• Tweak aMemoryJog – Continue to tweak aMemoryJog from a marketing perspective (ASO, reviews, etc.) to try to get more downloads. Learn from our users and only add features they care about.
  • Create my next App as an MVP – Develop my next app as an MVP (minimal viable product). This app will be a Count Down app that allows you to count down to a specific date (like a birthday, anniversary, retirement, sporting event, etc.). I will first launch it with minimal (yet very well designed) features then add on as the user dictates. It will cost a fraction of what I paid for the development of aMemoryJog and I am designing it in a way that I can make changes myself once it is developed (using a different technology) and can more easily port it to Android if it does well.
  • Create Derivative Apps – If the Count Down app is successful, I can cheaply and easily make derivative apps from it.
  • Find Less Crowded App Ideas – Look for other app idea that are much less crowded in the app store and would be quicker and easier to implement.
  • Create Apps without a Login Process – Try to create apps that do not require a login (I’ve noticed this turns many people off, having to supply their email address to use the app).
  • Create Apps that encourage Sharing – Try to create apps that work well if shared with others. This takes a lot of thought but if done correctly, it will drive a lot more downloads of the app because people will be sharing it with their friends and peers.

Brought to you by aMemoryJog

This blog was brought to you by aMemoryJog, a free password management app for the iPhone. If you are looking for an app to track your passwords and other easy-to-forget information, download aMemoryJog now at http://apple.co/1BsnQ7K. Why not, it’s free!

Password Keeper App

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How to Analyze Revenue without Seasonality

Last week I was in an app mastermind group discussing how revenue spikes in certain months and shrinks in other months of the year. For some businesses, holidays are the busy season and revenue increases. For other businesses (like travel), summer drives the most revenue.

With revenues going up and down month-by-month, how do you determine if you are growing or shrinking revenues over time? As the CEO of my past software business, I used a method called “Twelve Month Trailing Graphs” to clearly show whether my business was growing or shrinking. It removes the seasonality component. By graphing revenue this way, you simply look at the graph. If the graph is increasing (sloping upwards), you are growing revenue. If it is decreasing (sloping downwards), you are shrinking revenue.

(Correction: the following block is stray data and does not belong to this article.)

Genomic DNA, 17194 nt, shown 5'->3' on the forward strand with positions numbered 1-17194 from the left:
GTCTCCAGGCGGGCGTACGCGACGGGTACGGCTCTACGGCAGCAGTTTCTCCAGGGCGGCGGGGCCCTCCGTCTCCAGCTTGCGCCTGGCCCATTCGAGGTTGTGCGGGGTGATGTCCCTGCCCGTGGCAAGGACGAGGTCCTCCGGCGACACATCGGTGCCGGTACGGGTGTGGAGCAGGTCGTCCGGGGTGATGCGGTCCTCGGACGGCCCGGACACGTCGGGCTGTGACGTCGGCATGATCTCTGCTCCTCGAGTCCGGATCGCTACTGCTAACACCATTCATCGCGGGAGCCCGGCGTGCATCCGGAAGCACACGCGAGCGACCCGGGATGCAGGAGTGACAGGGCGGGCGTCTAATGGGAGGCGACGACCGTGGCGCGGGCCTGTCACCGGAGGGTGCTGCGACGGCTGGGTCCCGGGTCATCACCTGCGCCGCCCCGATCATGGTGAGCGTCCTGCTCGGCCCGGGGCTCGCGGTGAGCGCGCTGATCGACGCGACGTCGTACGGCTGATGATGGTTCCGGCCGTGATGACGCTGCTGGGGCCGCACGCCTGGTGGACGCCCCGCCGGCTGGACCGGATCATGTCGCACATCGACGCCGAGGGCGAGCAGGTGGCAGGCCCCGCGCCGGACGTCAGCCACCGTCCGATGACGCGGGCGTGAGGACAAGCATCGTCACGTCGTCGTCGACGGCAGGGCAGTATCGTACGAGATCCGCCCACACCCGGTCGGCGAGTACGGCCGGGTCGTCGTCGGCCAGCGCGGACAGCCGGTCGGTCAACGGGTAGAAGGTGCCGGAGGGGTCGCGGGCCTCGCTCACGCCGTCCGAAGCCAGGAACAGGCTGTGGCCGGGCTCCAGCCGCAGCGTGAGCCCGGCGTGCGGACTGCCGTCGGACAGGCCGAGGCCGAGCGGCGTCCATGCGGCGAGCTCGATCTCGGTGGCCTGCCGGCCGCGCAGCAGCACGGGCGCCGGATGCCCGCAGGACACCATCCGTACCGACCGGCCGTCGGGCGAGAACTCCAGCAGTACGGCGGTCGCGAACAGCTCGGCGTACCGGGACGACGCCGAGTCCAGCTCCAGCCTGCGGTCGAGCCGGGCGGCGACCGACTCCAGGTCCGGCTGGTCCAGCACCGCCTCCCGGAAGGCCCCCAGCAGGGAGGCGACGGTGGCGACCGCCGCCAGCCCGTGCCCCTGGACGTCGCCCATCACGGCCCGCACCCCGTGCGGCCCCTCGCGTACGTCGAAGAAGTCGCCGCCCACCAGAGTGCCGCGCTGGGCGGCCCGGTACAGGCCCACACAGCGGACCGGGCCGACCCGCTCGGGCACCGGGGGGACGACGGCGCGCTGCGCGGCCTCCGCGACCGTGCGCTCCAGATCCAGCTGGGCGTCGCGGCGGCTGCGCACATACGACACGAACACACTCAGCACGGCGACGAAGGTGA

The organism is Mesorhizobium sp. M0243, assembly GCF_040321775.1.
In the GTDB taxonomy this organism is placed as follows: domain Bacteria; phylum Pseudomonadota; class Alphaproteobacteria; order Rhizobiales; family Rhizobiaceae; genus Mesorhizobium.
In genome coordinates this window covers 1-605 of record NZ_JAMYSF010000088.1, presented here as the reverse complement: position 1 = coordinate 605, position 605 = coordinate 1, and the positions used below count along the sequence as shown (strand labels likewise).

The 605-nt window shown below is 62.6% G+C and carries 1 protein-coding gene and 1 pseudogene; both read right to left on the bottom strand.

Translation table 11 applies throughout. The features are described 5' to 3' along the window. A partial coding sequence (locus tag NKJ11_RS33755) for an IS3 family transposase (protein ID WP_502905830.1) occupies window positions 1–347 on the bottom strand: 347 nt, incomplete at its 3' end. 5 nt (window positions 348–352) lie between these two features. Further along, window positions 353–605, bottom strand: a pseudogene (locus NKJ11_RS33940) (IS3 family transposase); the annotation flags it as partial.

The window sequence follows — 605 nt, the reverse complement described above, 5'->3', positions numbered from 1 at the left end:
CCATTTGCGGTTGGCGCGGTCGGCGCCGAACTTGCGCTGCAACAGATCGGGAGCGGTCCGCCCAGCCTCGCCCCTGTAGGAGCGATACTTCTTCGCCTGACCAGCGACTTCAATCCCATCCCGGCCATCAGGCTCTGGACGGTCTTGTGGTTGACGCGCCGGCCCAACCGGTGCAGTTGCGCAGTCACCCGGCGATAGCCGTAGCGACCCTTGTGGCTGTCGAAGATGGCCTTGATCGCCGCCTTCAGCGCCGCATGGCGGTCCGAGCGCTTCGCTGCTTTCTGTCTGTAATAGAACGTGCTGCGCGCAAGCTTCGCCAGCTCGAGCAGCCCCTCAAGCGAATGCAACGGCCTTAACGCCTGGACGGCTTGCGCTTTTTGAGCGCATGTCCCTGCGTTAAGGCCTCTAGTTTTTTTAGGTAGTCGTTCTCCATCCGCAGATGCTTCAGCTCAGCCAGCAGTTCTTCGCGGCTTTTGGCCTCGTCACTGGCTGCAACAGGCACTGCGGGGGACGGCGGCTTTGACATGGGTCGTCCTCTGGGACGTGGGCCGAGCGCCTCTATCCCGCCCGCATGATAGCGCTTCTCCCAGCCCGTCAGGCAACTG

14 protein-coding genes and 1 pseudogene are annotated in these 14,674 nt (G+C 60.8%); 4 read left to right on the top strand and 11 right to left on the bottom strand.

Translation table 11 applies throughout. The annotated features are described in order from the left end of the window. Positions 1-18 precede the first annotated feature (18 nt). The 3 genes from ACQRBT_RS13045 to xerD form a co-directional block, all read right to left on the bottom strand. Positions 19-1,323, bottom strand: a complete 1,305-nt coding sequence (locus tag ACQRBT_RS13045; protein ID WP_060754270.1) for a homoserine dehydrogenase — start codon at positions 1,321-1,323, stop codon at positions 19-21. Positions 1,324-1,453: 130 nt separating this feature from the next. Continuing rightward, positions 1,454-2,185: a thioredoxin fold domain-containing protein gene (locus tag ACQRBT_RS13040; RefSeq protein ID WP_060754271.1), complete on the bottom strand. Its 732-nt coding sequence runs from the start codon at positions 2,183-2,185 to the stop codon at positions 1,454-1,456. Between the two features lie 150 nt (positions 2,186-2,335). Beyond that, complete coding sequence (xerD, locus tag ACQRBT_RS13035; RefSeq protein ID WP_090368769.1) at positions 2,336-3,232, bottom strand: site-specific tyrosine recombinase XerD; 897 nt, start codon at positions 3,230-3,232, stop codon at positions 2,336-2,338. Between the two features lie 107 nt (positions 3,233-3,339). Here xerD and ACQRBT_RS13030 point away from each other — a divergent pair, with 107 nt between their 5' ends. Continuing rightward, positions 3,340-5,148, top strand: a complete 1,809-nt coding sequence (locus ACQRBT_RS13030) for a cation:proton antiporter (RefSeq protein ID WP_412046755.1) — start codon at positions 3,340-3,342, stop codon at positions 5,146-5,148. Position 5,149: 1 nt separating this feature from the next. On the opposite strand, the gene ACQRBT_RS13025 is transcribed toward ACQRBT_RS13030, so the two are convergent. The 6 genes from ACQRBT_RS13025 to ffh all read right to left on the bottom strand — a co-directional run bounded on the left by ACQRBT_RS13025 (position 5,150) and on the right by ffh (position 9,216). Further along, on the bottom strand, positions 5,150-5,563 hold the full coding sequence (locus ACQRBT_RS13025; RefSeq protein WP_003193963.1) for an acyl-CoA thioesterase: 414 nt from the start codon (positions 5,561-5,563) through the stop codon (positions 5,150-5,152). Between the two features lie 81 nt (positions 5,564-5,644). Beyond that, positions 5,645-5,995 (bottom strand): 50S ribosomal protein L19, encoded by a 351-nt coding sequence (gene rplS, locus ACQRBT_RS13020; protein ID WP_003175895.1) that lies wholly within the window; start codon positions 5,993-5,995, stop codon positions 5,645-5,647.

12 Month Trailing Graph

If the graph goes up you are growing revenue (it is growing in this example)

How to Setup a 12 Month Trailing Graph

To work with a 12 month trailing graph, you must have at least 13 months of actual revenue and it really becomes more meaningful once you have 2 years of revenue.  So the first point on the graph is a sum of revenue for months 1-12, the second point is revenue for months 2-13, and so on. So it is a rolling sum of revenue that looks back 12 months.

aMemoryJog - Best Password Manager for iPhone

Sometimes it is easier to understand by watching a quick video, so here you go:

Here is the spreadsheet I used in the example: http://www.aMemoryJog.com/12MonthTrailingGraphs.xlsx

Brought to you by aMemoryJog

This blog was brought to you by aMemoryJog, a free password management app for the iPhone. If you are looking for an app to track your passwords and other easy-to-forget information, download aMemoryJog now at http://apple.co/1BsnQ7K. Why not, it’s free!

Password Keeper App

Subscribe to this Blog

Every few days, 2HourAppreneur publishes an article that we think is cool, thought-provoking, motivational, or makes life more fun and a bit easier. If you would like to receive these articles in your email every few days, sign up below.

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If you prefer to check Facebook for the blog postings without getting an email, you can LIKE my Facebook page here and the posts can be seen from there or follow me on twitter.

How to create an App Preview for the Apple App Store

When you are looking for an app in the Apple app store, I am sure you take a look at the screen shots to get a feel for whether the app will accomplish what you are looking for. Screen shots are important and look similar to this:

App Store Screen shots

App Store Screen shots

One of the more recent improvements to the Apple App Store is to be able to watch a quick 30-second video that shows how the app works. This can give you a much quicker assessment as to whether the app will fulfill your needs.

As an app developer, it is good practice to create an app preview so that more people will download your app. In today’s blog, I will explain how to create the app preview video for the Apple app store.

I will also show you how my App Preview turned out. If you are the kind that likes to eat their dessert before their entree, click here to see the finished app preview video.

Before Getting Started

Before you get started, it is important that you have the following hardware and software to create an app preview:

  • Mac computer – Running iOS 8 and OS X Yosemite (or higher). It will not work using a Windows PC.